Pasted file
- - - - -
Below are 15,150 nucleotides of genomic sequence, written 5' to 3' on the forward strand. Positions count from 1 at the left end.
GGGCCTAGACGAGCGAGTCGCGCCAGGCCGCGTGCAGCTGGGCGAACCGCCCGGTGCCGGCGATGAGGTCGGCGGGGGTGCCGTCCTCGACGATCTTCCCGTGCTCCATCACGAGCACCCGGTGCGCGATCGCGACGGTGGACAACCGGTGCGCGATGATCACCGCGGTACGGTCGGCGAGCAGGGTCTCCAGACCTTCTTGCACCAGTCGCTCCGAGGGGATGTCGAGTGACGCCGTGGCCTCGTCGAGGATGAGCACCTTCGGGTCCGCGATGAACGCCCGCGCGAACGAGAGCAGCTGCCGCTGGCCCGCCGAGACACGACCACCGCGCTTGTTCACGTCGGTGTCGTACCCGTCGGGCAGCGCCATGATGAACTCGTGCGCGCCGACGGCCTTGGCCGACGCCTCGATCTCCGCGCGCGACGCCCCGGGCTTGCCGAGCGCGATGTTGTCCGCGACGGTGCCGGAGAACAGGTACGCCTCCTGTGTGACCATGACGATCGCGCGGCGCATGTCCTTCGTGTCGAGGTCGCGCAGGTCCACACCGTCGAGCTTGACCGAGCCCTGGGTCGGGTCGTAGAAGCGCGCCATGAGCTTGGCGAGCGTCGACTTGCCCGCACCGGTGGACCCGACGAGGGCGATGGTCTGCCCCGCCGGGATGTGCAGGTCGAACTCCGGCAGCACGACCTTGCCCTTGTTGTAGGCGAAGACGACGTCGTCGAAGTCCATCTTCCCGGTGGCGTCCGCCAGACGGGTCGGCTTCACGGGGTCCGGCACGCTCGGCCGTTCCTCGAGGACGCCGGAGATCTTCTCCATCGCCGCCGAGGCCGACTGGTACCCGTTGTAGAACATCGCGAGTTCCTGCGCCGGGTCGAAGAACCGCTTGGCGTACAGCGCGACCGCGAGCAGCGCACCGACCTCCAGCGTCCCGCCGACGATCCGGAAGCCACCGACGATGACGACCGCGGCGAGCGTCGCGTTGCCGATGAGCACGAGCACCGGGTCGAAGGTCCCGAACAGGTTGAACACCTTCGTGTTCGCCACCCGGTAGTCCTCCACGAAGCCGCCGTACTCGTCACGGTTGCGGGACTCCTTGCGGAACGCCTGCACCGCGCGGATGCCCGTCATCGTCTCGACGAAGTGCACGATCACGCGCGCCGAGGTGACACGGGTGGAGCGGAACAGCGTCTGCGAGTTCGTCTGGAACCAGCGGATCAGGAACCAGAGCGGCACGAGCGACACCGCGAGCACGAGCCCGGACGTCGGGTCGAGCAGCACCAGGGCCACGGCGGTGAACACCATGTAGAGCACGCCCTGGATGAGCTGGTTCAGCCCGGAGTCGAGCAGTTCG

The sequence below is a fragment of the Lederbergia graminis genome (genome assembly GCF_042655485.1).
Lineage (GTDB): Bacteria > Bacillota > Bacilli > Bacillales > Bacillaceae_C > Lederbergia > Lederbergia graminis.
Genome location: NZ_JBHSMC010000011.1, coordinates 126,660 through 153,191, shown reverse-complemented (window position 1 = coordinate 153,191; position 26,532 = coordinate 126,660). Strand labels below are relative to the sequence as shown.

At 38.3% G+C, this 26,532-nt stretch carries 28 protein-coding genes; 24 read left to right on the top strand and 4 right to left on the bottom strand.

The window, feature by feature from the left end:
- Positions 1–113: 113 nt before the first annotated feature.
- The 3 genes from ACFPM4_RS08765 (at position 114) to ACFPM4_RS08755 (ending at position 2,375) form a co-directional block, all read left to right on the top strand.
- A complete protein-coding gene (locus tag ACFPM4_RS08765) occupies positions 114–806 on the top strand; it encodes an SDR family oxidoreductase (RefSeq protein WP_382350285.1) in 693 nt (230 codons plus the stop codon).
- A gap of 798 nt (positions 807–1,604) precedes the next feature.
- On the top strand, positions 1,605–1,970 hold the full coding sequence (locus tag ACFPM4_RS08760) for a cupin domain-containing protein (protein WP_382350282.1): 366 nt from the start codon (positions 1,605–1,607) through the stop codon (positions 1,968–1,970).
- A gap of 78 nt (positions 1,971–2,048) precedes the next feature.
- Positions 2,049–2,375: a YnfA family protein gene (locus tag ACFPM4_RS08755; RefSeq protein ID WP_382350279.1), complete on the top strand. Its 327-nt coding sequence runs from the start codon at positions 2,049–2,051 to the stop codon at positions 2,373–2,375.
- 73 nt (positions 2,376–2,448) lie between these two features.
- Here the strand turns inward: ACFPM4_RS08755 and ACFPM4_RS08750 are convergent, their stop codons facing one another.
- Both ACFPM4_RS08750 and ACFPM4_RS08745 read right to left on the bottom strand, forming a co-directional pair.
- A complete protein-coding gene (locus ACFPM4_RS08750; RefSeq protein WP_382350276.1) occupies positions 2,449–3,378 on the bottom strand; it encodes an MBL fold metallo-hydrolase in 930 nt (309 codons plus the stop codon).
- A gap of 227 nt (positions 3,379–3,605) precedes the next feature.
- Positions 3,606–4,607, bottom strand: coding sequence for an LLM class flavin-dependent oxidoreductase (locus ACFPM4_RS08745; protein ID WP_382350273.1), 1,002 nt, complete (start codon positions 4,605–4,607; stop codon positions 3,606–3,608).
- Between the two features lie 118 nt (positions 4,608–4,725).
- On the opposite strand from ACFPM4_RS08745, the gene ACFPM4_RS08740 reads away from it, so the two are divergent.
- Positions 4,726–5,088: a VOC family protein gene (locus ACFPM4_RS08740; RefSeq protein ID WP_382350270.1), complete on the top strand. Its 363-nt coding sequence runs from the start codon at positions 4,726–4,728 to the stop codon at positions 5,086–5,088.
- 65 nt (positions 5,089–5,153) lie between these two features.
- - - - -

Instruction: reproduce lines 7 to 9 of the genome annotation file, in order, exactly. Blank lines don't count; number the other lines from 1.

The window, feature by feature from the left end:
- Positions 1–113: 113 nt before the first annotated feature.
- The 3 genes from ACFPM4_RS08765 (at position 114) to ACFPM4_RS08755 (ending at position 2,375) form a co-directional block, all read left to right on the top strand.